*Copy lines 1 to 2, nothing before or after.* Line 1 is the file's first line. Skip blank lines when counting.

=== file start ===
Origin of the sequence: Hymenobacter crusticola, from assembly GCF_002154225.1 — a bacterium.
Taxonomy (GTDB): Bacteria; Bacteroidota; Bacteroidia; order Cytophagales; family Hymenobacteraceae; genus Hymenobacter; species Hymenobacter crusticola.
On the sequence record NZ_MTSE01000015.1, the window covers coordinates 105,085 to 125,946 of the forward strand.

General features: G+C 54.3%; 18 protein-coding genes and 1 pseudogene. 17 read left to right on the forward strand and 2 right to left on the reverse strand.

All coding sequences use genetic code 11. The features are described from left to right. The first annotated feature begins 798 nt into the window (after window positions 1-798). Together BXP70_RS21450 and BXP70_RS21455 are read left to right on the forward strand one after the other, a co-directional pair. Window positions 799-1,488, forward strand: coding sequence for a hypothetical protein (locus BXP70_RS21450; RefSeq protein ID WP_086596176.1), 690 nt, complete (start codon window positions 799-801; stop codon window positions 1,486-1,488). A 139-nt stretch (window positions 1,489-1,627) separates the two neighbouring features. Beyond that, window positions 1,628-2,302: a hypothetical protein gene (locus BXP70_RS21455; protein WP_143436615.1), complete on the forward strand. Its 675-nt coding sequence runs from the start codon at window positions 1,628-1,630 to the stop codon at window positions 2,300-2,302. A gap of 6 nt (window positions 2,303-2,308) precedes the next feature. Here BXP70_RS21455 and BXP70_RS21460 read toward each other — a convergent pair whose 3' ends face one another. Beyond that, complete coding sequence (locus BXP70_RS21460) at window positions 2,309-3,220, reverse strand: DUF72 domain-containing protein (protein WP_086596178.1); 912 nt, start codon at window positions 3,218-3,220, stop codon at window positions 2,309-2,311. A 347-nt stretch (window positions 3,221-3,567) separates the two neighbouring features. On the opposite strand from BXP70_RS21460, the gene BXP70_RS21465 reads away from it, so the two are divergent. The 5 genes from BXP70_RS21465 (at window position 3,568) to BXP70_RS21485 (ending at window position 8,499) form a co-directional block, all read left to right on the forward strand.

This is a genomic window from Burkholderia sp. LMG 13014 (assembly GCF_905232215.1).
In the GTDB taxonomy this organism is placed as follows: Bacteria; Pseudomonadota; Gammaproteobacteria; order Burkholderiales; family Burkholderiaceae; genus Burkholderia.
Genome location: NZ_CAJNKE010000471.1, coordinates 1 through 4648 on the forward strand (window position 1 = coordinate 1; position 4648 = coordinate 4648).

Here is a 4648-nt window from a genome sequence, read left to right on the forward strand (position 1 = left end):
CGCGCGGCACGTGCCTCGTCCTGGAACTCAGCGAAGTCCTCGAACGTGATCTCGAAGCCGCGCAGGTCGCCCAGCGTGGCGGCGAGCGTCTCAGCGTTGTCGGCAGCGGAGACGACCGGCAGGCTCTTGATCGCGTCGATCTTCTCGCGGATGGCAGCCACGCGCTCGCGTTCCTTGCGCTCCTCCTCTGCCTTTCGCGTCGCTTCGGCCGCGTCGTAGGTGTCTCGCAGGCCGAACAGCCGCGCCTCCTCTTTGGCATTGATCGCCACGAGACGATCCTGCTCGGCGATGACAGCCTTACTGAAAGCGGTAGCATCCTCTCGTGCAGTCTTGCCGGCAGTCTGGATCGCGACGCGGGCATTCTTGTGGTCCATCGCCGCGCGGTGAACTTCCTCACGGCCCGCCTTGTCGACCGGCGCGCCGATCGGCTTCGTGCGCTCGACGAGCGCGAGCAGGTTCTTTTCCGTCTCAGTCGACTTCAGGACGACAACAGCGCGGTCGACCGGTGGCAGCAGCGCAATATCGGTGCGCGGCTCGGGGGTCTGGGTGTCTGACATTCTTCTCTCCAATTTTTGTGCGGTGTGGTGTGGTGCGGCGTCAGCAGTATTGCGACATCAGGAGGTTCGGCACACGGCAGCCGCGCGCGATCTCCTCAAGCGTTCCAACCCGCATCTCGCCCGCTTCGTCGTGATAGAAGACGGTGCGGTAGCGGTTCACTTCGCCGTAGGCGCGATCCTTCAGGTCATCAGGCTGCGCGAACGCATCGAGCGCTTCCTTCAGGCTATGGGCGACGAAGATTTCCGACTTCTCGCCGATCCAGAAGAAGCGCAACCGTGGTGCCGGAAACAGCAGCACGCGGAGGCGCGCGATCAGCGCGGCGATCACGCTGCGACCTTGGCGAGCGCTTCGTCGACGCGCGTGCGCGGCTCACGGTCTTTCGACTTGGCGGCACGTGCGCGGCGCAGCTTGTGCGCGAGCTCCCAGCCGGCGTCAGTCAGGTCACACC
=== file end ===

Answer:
Origin of the sequence: Hymenobacter crusticola, from assembly GCF_002154225.1 — a bacterium.
Taxonomy (GTDB): Bacteria; Bacteroidota; Bacteroidia; order Cytophagales; family Hymenobacteraceae; genus Hymenobacter; species Hymenobacter crusticola.